Much of military law remained relatively unchanged in the nearly 200 years between the American Revolution and the enactment of the Uniform Code of Military Justice in 1950. Understanding how we lived and fought during the Revolution helps understand why certain laws were enacted, which of course informs the question of whether that reason still exists in the modern military. So it is exciting to recognize a relatively new museum dedicated to the American Revolution. From the museum’s website:
Opened on April 19, 2017, the Museum of the American Revolution explores the dramatic, surprising story of the American Revolution through its unmatched collection of Revolutionary-era weapons, personal items, documents, and works of art. Immersive galleries, powerful theater experiences, and interactive digital elements bring to life the diverse array of people that created a new nation against incredible odds. Visitors gain a deeper appreciation for how this nation came to be and feel inspired to consider their role in the ongoing promise of the American Revolution. Located just steps away from Independence Hall, the Museum serves as a portal to the region’s many Revolutionary sites, sparking interest, providing context, and encouraging exploration.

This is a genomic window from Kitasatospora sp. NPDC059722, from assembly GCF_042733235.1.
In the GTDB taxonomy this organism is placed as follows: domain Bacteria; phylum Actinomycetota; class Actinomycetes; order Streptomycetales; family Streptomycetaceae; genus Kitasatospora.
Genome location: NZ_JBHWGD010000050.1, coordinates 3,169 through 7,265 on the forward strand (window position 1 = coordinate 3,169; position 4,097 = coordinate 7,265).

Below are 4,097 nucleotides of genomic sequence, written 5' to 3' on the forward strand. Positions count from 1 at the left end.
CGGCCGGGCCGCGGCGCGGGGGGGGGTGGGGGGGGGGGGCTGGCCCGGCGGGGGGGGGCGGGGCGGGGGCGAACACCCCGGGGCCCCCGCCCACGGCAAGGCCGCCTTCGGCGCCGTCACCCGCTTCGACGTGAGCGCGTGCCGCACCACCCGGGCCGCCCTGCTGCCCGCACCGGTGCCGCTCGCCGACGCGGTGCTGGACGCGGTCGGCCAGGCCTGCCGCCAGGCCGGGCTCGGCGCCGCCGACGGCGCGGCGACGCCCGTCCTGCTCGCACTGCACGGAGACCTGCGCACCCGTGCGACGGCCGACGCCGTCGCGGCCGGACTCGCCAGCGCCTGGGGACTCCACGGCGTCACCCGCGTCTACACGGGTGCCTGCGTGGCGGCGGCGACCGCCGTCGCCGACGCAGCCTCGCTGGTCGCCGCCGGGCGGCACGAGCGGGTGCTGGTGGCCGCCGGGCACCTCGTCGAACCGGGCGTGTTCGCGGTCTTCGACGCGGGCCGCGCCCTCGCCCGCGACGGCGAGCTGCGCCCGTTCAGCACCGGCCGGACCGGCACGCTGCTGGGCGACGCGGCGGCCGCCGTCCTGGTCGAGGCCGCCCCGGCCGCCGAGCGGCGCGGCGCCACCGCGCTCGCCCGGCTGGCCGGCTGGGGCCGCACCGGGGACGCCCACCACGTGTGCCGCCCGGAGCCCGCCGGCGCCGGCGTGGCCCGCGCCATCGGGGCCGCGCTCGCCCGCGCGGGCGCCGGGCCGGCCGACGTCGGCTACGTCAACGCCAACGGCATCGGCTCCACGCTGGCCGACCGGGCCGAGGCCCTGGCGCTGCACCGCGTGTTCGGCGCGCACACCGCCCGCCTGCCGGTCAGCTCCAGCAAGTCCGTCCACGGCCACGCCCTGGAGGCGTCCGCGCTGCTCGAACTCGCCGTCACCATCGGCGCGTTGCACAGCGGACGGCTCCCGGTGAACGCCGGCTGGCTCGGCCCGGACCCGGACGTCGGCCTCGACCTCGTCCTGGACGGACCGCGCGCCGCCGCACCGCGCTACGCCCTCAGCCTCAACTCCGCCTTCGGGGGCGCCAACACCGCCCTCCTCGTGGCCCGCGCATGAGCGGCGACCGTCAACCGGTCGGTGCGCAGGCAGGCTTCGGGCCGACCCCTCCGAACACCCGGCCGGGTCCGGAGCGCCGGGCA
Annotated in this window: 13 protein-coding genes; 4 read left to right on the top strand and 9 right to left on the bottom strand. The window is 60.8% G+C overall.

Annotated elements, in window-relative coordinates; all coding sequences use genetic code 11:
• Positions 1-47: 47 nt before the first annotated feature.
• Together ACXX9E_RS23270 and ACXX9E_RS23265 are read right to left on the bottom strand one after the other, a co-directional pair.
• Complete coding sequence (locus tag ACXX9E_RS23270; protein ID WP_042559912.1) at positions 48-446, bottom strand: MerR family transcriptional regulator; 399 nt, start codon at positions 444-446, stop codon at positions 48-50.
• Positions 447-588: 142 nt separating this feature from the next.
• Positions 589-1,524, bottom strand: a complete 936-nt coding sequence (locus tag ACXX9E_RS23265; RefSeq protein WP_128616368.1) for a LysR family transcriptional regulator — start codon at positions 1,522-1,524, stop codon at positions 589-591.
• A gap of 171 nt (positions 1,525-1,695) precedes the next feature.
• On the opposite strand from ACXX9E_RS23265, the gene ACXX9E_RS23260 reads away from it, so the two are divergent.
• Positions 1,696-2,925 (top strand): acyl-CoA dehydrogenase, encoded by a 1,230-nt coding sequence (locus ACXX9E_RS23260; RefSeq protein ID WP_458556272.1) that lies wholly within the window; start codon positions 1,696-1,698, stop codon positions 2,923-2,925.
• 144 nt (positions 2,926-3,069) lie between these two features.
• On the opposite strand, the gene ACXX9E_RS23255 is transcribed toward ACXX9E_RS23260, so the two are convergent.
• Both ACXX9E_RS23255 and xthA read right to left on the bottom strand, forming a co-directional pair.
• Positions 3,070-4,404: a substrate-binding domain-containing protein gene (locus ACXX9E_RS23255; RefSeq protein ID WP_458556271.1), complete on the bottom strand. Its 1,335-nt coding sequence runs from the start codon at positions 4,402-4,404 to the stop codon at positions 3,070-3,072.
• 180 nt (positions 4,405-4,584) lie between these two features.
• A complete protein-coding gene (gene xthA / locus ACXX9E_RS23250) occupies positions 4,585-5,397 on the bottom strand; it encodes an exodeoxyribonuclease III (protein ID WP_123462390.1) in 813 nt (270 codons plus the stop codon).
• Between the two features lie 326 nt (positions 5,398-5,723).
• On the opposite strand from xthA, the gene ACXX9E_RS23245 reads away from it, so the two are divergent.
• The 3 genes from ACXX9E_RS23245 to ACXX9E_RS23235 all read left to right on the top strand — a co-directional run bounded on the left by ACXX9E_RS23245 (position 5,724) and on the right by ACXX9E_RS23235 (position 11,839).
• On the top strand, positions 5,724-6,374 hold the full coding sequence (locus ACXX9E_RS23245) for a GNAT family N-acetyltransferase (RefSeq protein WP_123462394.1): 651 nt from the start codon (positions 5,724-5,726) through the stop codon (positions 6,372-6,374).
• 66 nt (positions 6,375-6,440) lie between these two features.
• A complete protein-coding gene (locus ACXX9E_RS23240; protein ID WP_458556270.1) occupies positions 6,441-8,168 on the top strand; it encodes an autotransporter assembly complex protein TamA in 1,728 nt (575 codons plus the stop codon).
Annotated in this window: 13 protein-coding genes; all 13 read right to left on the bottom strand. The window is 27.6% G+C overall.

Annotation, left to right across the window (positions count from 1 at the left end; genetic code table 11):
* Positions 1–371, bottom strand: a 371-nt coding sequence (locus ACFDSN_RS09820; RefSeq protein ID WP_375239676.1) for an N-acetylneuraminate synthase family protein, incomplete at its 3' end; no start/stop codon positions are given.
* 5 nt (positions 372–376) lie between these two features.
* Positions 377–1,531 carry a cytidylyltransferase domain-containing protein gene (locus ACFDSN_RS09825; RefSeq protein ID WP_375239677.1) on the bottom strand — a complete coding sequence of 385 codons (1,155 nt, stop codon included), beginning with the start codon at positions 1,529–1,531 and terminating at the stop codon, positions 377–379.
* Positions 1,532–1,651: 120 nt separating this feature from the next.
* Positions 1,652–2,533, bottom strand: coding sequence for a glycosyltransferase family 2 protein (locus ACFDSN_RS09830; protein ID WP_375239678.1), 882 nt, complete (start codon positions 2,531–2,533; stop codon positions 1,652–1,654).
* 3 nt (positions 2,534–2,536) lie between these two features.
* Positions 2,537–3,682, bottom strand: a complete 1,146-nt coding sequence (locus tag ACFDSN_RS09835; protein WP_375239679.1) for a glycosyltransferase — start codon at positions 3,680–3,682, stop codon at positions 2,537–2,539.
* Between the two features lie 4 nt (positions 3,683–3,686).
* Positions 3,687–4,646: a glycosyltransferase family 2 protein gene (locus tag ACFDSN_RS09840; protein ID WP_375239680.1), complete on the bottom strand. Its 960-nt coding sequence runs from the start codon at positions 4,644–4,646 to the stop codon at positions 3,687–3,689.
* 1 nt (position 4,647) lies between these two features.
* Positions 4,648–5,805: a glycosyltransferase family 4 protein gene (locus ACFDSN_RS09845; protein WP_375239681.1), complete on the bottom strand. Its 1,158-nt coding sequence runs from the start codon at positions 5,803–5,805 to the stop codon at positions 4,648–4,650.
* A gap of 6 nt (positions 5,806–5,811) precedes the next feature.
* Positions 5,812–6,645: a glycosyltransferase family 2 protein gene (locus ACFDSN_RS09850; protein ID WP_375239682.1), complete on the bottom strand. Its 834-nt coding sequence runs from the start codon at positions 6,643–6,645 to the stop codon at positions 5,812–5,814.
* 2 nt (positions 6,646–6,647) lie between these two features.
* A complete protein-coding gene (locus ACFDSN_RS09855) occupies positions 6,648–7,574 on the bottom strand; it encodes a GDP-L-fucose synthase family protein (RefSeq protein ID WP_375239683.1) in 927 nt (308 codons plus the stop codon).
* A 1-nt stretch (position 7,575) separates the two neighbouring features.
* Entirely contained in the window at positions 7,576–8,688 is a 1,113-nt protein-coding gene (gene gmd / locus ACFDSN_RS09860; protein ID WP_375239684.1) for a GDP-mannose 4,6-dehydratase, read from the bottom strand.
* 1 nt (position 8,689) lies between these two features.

Any description here of the museum’s core and special exhibits, and its collections, simply do it no justice.
I encourage any reader to click on the link below and explore this fascinating look into the beginnings of this great experiment.
I have yet to visit Philadelphia, but this museum is definitely on my list for an eventual trip.